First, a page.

Bimbo Banter


BIMBO of the Year 2014 and year-end nominees


  • Bimbo
  • December 19, 2014
  • by Spaeth Communications

 

While we have three worthy winning BIMBOs this month, please take time to read the full memo with some of the most interesting material in years. Examples of the “Wrong Thing to Say” come from a British Baroness, a now-former university instructor and Florida’s new football coach, among others. Ukraine’s president also gives us a wonderful new prop example. OK, we love words but sometimes actions do speak louder. The daughter of the CEO of Korean Air ordered a plane back to the gate because she was served nuts in the wrong way, and Facebook founder Zuckerberg’s former roomie went from savior of the New Republic to its detractor. We want to enlist your help in charging Harvard Business School professor Ben Edelman with deceptive advertising and, if you’re looking for an upbeat interview, check out Candy Crowley’s lovely conversation with 43. What a way to end the year in communication!

THE WINNING BIMBOS

“We are not the Grinches of Maine,” said Robert Dana, Dean of Students at the University of Maine, trying to explain a communiqué from the administration advising students that “No decorations that could be perceived as religious” should be put up including “Xmas trees, wreaths, Xmas presents, candy canes, etc. What is allowed are winter themes, plain trees without underneath, decorative lights, but not on trees, snowflakes, etc.” (Candy canes? This is political correctness run amok. Following an outcry and growing Facebook group, “Bring Cheer Back to UMaine,” the University quickly backtracked with the BIMBO here. What should he have said? First, they never should have tried to ban decorations – particularly candy canes! Then, they should have fessed up and said “we overreacted.”)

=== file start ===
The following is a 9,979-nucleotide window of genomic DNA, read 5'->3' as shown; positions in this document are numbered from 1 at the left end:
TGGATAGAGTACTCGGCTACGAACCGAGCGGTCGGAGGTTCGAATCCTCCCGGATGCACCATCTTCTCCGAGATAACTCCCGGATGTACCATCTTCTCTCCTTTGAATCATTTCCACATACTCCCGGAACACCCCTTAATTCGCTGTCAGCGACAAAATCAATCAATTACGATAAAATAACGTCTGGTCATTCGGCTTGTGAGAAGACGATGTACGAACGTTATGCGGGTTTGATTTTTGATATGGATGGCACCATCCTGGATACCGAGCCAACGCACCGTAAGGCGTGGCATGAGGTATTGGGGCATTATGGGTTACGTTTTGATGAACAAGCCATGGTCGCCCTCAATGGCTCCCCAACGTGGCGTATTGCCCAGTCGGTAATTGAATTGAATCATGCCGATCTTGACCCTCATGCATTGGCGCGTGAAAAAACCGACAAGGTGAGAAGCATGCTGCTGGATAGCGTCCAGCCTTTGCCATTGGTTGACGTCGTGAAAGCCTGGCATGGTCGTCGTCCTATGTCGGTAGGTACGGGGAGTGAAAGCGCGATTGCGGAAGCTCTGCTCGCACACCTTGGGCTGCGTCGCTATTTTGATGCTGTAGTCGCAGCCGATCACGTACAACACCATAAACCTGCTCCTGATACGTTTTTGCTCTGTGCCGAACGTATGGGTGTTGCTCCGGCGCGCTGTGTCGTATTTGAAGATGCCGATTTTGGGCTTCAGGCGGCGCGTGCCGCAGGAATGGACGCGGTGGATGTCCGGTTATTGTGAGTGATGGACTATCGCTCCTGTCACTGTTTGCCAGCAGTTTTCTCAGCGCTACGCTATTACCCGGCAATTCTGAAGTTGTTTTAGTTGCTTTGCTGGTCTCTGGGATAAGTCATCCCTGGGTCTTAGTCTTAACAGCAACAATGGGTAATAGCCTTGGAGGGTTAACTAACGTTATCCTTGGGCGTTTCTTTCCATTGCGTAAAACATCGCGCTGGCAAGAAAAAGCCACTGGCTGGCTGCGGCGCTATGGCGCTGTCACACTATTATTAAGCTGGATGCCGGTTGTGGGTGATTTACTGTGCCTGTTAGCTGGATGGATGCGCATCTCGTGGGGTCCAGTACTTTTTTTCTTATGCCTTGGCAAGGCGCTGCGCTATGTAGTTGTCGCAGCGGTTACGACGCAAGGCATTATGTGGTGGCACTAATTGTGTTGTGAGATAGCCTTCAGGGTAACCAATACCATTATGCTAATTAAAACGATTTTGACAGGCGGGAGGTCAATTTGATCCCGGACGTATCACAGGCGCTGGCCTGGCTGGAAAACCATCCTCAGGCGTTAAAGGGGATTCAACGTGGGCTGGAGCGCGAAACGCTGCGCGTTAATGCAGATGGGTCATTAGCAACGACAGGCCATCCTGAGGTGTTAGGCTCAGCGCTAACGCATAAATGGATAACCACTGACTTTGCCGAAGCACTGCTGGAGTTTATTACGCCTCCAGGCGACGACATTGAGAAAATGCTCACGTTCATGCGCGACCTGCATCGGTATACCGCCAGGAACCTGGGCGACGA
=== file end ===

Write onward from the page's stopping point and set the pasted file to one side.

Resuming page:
Fox News, “University of Maine says candy cane ban a ‘misunderstanding,’” Dec. 12, 2014

“I never felt overwhelmed or that it was too much for me,” said Heisman Trophy winner and Browns QB Johnny Manziel after getting pounded in a 30-0 loss to the Cincinnati Bengals. (Reporting on the disastrous game made clear that the opposing team couldn’t wait to humiliate the young player. Manziel is known for flipping off other players, partying in Las Vegas and openly dismissing other teams. Manziel compounded the BIMBOs by adding “I’m not using the rookie excuse.” Good thing, because he doesn’t have any excuse. And he may not have felt overwhelmed but the score proved otherwise.)